By Julie
Format:Paperback
Chocolat by Joanne Harris can be depicted as an inspirational novel. Vianne Rocher, the main character, is a unique woman who will not conform to the ways of society. This is an amazing story that relates to happiness, sorrow and romance. Harris reflects Vianne as a woman worthy of praise. Vianne easily disregards the opinions of society. She is deeply rooted in her own morals and beliefs. The author captures the spirit of the characters as well as fulfilling the beauty and magic of the town. She also provides vivid descriptions and images of the townspeople and their reactions to Vianne and her daughter Anouk. However nothing compares to the images the author provides when Vianne is brewing up her famous chocolate recipes. My favorite scene was the arrival Roux. I knew something special was going to happen between him and Vianne. Joanne Harris is more than capable of grabbing the reader's attention, in fact she is able to leave their emotions rising and falling with every turn of the page.
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4.0 out of 5 stars One of my favorites! May 11 2004
Format:Paperback
I must admit I saw the movie before I read the book, but liked the book much more. Joanne Harris knew the romance between Vianne and Roux (respectively played by Juliette Binoche and Johnie Depp in the movie) was not an important factor in this story, only Hollywood's little addy, and undoubtedly the reason for people saying the movie was better.
Harris writes in an entrancing manor which is not only evocative in her descriptions of Vianne's Aztec chocolate recipes, but it leaves an impression of the exotic, appealing, and surreal nature of Vianne Rocher's character. Vianne is the epitome of a wanderer with her little daughter Anouk, but in their wanderings they come across many people who's lives they touch. The persuit of belonging is a predominant theme as well as not being afraid to be different and possess some mystery (it's so much more interesting).
Description of chocolate has never been so vividly mouth-watering as in this book, and with its promotion of indulgence, makes one want to savor its taste long afterwords. No wonder even the priest is forced to live a little (what harm is there in that?)
The witchlike characteristics of Vianne and Anouk (as well as Armande Voizin) not only appall the enemy villagers who rebel against her Paganistic rituals, it makes the reader incredibly curious for more hints of supersticion, fortune-telling, or mind-reading eminent in Vianne. The north-wind's blowing, and allusions to the "black man" also add to this enchanting tale of two wanderers who defy the black man in hopes to find somewhere they can settle in.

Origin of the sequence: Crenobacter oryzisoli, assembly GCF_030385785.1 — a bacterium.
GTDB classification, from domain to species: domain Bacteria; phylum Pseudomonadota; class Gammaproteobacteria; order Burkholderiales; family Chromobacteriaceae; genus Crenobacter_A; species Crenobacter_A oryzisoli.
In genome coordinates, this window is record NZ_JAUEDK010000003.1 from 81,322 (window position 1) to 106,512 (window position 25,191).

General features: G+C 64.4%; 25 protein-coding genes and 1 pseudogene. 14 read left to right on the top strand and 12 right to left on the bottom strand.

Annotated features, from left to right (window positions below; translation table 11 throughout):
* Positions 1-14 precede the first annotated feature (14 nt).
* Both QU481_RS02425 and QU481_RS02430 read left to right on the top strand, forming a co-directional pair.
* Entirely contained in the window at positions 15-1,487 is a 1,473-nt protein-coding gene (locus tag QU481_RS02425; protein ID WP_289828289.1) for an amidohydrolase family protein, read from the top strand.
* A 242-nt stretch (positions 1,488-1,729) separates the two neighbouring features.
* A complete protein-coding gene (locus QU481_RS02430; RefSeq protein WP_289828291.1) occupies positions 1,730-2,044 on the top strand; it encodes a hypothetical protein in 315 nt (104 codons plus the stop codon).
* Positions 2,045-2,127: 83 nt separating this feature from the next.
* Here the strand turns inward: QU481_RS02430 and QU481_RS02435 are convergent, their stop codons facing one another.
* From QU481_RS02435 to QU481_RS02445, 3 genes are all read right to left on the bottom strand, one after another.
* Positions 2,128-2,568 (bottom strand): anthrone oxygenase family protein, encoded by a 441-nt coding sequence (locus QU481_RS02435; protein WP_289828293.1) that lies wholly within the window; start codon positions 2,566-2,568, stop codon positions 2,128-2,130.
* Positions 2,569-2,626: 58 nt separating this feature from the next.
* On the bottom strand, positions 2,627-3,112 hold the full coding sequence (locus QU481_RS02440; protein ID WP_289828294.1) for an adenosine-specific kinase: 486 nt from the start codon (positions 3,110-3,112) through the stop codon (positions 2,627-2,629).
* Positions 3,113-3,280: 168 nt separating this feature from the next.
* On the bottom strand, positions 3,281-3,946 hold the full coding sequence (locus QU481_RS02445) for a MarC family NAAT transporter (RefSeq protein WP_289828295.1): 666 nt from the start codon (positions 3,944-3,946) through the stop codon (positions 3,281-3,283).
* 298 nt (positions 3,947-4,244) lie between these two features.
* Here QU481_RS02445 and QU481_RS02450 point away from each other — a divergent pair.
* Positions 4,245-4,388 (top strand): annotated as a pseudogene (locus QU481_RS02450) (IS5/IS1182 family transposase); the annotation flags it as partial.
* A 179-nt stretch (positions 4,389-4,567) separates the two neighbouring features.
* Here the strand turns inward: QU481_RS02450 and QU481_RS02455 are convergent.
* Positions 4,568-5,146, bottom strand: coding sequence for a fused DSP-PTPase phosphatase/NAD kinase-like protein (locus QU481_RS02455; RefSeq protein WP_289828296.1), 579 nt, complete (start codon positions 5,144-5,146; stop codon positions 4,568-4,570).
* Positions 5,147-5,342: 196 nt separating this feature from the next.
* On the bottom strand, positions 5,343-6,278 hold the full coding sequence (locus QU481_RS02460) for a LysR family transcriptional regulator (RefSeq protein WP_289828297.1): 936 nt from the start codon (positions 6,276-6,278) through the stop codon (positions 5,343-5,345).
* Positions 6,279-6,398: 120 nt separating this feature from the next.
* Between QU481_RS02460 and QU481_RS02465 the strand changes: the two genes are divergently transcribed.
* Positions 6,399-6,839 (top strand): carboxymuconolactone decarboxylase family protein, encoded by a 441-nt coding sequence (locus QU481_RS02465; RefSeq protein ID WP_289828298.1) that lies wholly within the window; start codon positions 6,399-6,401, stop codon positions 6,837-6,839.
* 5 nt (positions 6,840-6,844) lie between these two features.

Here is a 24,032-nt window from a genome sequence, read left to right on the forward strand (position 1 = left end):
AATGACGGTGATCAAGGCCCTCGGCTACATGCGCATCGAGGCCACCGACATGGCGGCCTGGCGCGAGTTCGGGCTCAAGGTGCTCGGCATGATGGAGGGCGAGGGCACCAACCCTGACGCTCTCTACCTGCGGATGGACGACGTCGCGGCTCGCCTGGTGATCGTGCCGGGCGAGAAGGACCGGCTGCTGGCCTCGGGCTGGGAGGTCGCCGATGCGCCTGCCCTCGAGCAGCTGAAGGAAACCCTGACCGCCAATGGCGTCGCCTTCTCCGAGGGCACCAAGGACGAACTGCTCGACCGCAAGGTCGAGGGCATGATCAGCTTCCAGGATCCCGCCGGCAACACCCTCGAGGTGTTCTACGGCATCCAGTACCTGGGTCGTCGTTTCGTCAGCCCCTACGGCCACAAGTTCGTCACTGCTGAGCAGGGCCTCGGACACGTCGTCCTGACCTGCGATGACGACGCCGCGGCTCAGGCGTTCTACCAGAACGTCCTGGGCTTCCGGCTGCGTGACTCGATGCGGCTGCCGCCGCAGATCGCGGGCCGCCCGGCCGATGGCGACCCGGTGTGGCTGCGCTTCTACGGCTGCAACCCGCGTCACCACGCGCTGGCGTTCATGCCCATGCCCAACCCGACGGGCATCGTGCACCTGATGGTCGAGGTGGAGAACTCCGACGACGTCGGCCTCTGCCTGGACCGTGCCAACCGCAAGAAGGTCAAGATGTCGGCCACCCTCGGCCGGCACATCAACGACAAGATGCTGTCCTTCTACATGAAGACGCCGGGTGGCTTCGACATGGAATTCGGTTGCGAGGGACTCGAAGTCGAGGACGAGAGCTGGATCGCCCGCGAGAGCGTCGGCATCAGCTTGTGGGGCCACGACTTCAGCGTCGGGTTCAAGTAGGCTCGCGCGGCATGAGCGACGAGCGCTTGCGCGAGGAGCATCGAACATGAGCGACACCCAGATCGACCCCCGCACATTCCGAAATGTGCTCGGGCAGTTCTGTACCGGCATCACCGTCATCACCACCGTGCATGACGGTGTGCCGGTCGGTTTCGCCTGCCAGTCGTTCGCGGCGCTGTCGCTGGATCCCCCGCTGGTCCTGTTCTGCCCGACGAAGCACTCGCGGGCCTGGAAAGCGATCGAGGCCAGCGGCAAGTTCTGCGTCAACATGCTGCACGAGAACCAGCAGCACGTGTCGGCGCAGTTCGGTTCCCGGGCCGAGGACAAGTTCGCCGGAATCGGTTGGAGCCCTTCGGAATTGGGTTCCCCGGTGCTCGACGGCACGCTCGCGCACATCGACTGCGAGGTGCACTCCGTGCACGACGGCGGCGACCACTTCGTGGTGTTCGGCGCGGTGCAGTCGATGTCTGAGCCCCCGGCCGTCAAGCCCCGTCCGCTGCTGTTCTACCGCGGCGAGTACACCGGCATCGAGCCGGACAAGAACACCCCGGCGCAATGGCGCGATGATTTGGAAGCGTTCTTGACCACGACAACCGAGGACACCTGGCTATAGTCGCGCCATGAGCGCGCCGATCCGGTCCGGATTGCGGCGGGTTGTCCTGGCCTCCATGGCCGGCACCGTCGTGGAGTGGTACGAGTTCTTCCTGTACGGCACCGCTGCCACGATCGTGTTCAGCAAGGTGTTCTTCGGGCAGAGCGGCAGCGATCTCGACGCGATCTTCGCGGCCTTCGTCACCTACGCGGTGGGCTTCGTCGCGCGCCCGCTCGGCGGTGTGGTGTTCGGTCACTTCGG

A must-read, especially while on vacation, and be sure to bring chocolates with you!!
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Most recent customer reviews
5.0 out of 5 stars Excellent Read
I was looking for a new book to read, and spotted this on my mother's shelf. Since I have wanted to see the movie based on this book for a long time, I decided to give it a go. Read more
Published on June 2 2012 by Erica
2.0 out of 5 stars Nothing new here !
Admittedly, this story wasn't just published, but it simply is the same old, old theme: church and priest = bad guys, persons preaching self-indulgence = good guys. Read more
Published on Feb. 18 2008 by B. Legg
4.0 out of 5 stars Delicately Delicious
The novel Chocolat written by Joanne Harris does french history proud as it does a great job of portraying the original traditional values and cultures that post war France... Read more
Published on June 4 2007 by Sammy van Velzen
3.0 out of 5 stars Chocolat Review
I thought the book Chocolat was great and I enjoyed reading it. It was definitely a change of pace from all other books I have read in school which made it that much more... Read more
Published on May 14 2004 by Jenny Godwin
5.0 out of 5 stars excellent book , okay movie
This was an enchanting tale of a mother daughter duo that was able to come into a quaint French town and transform many of the village people. Read more
Published on May 4 2004 by Katrina
4.0 out of 5 stars One of my favorites
This is the perfect fantasy for anyone who's not afraid to be different. Instantly drawn to this story, I found myself getting further and further into the plot while relating... Read more
Published on May 4 2004 by Carolina
4.0 out of 5 stars Chocolat is excellent!
Joanne Harris has written a beautiful novel that grabs the reader from the start. She uses imagery, great detail, and clever dialogue to portray the little French village of... Read more
Published on March 7 2004 by Emily